Although the FSF does not require the assignment of copyright on new GNU project programs, on existing programs where it already holds copyright, the FSF does collect assignments and register copyrights.
Recently, a number of developers have been writing to us here in the copylefts department to see if their university or college can assign its (as in the college's) changes in a GNU project program.
The answer is absolutely.
We welcome university assignments because they allow generations of programmers, often within a department, to work on the same project. That means better programs for programmers to work with and learn from and better utilities for the general public to use. Moreover, the educational mission of most universities is entirely consistent with the Four Freedoms.
The free exchange of knowledge is at the heart of the university experience, and it is as the heart of the GNU project.
That having been said, many universities are reluctant to assign their copyrights to the FSF. First and foremost, this is because many university research departments (typically the arm of a university which controls the copyrights, trademark rights, and patent rights of a university) are ignorant of free software. Often, such ignorance will lead university research departments to initially refuse requests to assign copyright in a given program to the FSF.
Although unfortunate, such reluctance is understandable; universities are naturally slow moving entities, and any change in policy usually has to pass through many administrative layers to get approval. That does not mean we should give up! Sometimes universities need to be told what's good for them.
Without an assignment or a disclaimer, developers interested in free software can be stuck between a rock and a hard place. The FSF cannot accept code that has not been assigned or disclaimed by a university, not necessarily because the university might make an infringement claim, but because in an enforcement situation, someone infringing the FSF's copyright (a GPL violator) might claim that the FSF does not own the code on which it is attempting to enforce the GPL. Granted, there is small likelihood of this happening. However, with so many developers, the FSF has made a point of holding copyright on all of its programs - thereby ensuring that those violating the license will be forced into compliance.
The only recourse for the developer who wants to contribute, then, is to somehow, someway, get that university assignment or disclaimer. That can usually only be done by convincing the research department of the value an assignment has to the university. This can be quite a hurdle, since, as noted, many research departments are new to the idea of free software, and as such, may need to be educated about the merits of software freedom.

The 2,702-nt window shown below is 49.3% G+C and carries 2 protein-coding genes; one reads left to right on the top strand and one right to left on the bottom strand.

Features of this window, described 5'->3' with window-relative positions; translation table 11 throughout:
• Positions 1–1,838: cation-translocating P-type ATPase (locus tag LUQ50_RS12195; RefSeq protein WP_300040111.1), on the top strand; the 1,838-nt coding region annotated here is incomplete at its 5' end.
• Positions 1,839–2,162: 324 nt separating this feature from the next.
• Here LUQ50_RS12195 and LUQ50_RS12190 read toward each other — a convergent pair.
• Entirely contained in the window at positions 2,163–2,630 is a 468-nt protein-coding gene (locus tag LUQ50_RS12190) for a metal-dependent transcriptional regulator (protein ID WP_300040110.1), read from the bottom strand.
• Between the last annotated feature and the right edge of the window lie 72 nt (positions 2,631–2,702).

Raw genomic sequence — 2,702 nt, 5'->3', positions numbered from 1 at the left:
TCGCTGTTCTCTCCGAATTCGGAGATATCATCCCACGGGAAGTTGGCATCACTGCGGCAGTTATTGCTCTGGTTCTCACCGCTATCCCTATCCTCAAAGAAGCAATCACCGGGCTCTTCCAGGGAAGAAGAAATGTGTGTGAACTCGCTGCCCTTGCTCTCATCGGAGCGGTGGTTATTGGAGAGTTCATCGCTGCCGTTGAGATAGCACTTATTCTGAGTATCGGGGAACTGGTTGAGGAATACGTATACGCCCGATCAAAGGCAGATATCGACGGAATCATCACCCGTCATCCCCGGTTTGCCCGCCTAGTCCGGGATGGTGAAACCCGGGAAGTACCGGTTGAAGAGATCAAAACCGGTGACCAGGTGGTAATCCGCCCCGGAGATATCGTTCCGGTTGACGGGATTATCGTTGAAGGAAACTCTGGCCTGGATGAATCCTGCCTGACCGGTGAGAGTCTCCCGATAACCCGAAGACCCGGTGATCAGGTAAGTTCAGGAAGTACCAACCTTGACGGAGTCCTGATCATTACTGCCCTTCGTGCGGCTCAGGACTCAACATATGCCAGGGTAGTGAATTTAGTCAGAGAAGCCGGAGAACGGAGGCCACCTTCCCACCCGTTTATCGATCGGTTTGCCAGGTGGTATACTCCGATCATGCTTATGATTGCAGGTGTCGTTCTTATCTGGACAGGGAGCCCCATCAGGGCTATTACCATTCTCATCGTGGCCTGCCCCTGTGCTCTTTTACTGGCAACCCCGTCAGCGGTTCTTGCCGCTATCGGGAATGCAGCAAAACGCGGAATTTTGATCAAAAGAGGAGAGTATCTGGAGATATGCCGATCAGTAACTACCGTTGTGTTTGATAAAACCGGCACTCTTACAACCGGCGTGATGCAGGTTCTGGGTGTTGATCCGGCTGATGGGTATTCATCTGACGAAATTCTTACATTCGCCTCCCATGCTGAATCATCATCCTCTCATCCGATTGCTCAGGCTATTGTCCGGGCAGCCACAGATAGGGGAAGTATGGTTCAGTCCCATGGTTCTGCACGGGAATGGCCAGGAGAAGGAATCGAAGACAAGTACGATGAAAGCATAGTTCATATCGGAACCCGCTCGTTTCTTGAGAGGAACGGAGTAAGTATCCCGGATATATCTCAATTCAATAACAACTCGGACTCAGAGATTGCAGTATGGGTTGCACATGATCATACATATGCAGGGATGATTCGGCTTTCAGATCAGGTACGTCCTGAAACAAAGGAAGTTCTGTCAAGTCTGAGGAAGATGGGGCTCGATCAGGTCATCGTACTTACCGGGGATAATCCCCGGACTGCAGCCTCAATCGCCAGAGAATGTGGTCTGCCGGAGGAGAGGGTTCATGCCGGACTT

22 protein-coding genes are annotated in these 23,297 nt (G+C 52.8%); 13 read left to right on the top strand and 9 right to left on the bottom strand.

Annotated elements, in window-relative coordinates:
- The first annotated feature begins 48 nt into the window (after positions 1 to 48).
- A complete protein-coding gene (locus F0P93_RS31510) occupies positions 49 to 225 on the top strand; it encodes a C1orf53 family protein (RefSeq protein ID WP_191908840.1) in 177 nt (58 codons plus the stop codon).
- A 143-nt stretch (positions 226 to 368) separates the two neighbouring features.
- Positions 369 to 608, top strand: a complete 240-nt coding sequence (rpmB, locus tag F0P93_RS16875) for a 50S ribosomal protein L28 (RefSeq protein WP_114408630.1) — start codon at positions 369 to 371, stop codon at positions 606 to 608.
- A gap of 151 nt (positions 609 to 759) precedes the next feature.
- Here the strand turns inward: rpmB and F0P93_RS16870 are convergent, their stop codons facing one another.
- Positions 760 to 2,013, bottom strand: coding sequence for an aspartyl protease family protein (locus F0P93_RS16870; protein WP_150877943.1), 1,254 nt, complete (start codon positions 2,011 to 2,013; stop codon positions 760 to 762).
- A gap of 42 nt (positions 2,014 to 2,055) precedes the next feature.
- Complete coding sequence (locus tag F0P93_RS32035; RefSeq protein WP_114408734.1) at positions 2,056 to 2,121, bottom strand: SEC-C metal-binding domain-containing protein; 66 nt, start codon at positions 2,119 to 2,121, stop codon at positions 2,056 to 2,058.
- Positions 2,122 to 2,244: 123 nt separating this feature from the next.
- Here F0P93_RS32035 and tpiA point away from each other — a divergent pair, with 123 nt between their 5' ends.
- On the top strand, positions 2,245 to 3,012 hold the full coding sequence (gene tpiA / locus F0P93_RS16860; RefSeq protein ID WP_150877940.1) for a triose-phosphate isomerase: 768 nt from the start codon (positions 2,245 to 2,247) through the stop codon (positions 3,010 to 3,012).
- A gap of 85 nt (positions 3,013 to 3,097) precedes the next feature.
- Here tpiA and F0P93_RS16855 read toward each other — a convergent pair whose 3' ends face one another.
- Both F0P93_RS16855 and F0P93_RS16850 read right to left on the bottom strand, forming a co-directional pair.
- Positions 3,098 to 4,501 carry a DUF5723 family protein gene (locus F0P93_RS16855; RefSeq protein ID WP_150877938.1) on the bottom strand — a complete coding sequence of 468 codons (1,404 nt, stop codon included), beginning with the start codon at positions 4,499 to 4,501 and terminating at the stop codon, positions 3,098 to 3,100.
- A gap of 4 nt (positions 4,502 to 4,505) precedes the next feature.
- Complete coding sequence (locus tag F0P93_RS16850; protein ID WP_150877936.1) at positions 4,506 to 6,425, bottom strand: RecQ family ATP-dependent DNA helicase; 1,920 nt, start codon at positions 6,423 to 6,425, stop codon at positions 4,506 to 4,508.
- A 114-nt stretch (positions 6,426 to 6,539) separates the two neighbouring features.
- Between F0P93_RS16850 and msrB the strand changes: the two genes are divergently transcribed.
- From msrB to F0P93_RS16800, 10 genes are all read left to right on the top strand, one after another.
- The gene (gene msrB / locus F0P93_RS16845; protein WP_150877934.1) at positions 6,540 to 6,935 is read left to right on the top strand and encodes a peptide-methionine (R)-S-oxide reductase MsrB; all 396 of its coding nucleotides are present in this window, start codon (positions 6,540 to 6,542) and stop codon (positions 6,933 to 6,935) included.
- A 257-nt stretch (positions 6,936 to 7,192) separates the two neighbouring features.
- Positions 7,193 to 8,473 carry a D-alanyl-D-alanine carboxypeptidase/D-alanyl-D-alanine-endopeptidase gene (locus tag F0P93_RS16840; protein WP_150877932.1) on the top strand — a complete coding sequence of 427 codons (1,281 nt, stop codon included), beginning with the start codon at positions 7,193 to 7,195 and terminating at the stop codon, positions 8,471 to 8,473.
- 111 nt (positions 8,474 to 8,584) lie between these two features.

Below are some reasons why a university might like to assign copyright to the FSF:
-> University assignment of code allows the university freedom from the burden of protecting the work created by the developers at the university. The FSF accepts copyright so that it can do its enforcement work. Please write to compliance if you see a violation.
-> Once code is written and placed under the GPL, any code based on that code and distributed will also placed under the GPL. Thus, there is nothing a university could do with a developer's code if it is based on previously GPL'd code anyway. There is no good reason NOT to assign code to the FSF.
-> University developers get to collaborate with developers in industry, at other universities, and with individuals all over the world while working on an FSF protected project. Such collaboration helps developers make contacts that the university should like to see its students, faculty and employees making. In a competitive environment, that collaboration would not be possible. Assignment to the FSF allows this spirit of collaboration to take place
-> The goals of the FSF, and most major research universities, are one and the same. Allowing people the freedom to see source code, is allowing people the freedom to learn how a program runs. Such freedom can only lead to a better understanding of computer software; universities, often on the cutting edge of software research, should be glad to encourage such an understanding, since the more people there are who understand code, the more value a university education will take on.
Did we miss something? Feel free to write to us, if you have come up with some other reasons why universities should assign to the FSF. Hopefully university developers will be able to use this page as a resource to help them get the assignments they need to allow them to contribute to the GNU project.
 An assignment by a university assigns the university's interest in a program to the FSF, while a disclaimer of rights merely allows an individual developer to contribute to free software without being burdened by a university claim on their work; a disclaimer effectively "dies" when the developer whose work is disclaimed leaves the employ of the university. An assignment is useful when multiple developers, or even a whole lab, are at work on a project together.